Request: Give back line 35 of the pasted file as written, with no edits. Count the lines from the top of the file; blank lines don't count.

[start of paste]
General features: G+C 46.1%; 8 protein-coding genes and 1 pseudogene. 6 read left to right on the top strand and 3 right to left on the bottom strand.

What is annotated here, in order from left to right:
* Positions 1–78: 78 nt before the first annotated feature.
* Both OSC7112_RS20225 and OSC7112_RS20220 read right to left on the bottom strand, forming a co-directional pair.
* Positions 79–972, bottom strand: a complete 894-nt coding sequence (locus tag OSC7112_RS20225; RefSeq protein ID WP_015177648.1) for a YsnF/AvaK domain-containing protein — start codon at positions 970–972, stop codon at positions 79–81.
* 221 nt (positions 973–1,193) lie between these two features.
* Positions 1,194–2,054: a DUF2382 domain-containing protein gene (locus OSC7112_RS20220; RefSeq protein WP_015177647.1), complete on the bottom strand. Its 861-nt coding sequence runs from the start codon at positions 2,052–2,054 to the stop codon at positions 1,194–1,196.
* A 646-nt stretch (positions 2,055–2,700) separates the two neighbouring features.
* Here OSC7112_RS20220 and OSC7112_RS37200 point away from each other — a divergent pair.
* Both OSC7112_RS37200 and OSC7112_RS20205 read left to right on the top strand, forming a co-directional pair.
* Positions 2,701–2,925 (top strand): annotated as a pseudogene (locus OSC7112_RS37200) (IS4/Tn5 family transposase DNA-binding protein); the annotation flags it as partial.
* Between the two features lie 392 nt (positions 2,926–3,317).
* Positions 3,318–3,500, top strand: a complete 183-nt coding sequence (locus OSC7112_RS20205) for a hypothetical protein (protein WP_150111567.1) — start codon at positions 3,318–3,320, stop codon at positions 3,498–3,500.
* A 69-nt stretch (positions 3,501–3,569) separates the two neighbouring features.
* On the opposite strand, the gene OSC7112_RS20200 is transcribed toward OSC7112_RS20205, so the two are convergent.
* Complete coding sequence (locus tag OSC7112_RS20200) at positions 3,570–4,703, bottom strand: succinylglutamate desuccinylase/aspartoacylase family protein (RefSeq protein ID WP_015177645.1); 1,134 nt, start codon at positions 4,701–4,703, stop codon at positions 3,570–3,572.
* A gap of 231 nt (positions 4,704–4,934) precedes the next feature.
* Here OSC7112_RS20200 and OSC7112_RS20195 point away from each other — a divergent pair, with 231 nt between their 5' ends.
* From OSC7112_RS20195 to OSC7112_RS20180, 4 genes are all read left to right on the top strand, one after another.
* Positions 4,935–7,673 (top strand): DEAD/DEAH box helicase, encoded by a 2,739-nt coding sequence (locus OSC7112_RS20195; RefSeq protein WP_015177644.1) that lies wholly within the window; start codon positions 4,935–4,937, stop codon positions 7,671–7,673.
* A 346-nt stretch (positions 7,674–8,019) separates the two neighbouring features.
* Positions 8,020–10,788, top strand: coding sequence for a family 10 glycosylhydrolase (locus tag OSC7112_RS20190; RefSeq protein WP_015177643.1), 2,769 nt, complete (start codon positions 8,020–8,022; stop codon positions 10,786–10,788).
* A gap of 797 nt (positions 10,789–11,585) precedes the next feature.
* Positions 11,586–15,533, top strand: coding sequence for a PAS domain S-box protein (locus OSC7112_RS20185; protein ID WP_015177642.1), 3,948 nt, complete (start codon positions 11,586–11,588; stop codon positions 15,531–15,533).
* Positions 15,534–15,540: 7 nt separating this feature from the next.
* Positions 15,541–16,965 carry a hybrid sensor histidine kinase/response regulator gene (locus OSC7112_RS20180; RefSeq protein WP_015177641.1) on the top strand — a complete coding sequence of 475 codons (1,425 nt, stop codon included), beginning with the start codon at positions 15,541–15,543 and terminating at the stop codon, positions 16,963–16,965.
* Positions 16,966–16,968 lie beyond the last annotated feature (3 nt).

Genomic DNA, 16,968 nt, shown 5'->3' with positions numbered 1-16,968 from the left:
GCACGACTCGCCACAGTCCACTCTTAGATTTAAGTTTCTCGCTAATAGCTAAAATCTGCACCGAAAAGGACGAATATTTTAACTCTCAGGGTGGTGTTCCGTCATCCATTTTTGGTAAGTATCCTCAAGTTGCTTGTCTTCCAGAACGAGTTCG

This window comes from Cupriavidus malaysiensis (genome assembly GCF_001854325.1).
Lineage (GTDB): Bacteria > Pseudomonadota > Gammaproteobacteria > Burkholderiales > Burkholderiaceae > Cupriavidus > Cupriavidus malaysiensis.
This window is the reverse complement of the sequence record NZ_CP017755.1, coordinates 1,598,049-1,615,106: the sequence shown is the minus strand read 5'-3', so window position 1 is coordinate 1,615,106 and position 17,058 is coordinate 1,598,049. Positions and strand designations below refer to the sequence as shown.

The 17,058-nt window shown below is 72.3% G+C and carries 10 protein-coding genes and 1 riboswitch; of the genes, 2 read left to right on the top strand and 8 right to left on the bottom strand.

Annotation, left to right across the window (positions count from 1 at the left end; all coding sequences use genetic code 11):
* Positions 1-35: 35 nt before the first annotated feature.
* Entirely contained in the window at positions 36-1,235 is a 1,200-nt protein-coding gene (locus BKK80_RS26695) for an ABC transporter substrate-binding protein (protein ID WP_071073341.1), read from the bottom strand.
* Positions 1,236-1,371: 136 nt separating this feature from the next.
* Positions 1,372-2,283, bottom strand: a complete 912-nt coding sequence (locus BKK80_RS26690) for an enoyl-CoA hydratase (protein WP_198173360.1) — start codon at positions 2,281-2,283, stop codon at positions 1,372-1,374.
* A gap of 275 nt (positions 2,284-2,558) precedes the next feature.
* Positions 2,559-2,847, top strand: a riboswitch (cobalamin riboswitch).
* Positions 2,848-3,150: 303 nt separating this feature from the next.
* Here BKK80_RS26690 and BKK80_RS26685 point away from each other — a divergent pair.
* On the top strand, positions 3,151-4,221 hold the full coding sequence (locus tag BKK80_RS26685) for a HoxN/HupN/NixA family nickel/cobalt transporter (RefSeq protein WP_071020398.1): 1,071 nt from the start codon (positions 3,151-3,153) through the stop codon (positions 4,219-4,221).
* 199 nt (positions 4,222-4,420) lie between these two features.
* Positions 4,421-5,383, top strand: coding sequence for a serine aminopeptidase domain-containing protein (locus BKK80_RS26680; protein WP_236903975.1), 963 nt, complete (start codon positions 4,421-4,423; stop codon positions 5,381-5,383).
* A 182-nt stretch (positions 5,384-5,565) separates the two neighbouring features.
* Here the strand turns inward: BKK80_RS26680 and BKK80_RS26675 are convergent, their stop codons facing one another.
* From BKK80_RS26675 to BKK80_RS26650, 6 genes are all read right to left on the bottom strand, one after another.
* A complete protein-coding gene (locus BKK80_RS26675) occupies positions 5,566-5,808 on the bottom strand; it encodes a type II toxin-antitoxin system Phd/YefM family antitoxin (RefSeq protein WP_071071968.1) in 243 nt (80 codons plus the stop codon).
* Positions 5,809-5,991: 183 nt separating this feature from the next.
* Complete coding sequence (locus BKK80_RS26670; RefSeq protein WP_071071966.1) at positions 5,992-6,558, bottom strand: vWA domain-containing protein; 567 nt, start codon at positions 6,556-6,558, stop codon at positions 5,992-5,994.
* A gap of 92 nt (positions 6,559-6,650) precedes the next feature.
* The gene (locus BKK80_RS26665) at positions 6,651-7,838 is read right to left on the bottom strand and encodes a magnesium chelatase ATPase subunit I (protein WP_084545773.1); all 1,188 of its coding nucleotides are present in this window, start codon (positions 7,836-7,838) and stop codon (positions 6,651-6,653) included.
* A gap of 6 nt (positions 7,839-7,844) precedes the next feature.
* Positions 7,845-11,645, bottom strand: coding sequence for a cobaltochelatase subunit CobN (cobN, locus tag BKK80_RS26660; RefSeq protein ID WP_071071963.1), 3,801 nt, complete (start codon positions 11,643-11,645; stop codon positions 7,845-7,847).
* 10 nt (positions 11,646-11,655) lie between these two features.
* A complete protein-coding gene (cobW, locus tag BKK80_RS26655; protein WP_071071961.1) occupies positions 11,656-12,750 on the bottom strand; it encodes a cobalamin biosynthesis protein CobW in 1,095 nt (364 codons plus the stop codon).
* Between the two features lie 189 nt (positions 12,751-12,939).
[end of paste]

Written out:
* Positions 1-35: 35 nt before the first annotated feature.